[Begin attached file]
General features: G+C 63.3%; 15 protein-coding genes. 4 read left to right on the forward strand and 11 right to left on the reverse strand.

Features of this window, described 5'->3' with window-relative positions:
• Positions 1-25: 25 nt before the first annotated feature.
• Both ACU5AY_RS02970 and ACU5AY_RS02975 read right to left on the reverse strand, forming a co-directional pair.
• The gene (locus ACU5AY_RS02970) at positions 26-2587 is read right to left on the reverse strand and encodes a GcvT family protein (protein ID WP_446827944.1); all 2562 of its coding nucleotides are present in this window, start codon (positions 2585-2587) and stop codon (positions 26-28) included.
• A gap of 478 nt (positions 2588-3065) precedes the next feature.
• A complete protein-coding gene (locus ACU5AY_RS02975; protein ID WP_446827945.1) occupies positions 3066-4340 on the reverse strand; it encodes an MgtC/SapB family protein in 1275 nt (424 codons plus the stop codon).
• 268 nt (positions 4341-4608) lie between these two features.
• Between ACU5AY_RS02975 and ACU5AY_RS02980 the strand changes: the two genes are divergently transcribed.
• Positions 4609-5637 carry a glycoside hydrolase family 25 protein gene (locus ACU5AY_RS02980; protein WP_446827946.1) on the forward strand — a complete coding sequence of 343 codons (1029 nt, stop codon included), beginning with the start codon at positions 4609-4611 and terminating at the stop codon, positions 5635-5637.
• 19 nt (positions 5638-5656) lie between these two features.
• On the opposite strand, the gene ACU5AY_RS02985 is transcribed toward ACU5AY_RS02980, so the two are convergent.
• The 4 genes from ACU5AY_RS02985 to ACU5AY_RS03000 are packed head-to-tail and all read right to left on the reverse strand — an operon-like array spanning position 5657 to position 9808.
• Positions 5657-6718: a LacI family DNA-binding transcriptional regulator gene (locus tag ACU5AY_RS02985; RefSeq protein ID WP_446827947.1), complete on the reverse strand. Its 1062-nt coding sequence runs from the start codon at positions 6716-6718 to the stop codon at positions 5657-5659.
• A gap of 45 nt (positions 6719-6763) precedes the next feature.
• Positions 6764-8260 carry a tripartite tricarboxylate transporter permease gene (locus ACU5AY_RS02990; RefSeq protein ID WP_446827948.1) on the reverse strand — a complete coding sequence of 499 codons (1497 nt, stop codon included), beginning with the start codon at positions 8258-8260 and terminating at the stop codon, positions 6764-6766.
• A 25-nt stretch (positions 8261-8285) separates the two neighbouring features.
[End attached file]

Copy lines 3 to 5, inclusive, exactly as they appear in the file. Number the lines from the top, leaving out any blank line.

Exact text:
• Positions 1-25: 25 nt before the first annotated feature.
• Both ACU5AY_RS02970 and ACU5AY_RS02975 read right to left on the reverse strand, forming a co-directional pair.
• The gene (locus ACU5AY_RS02970) at positions 26-2587 is read right to left on the reverse strand and encodes a GcvT family protein (protein ID WP_446827944.1); all 2562 of its coding nucleotides are present in this window, start codon (positions 2585-2587) and stop codon (positions 26-28) included.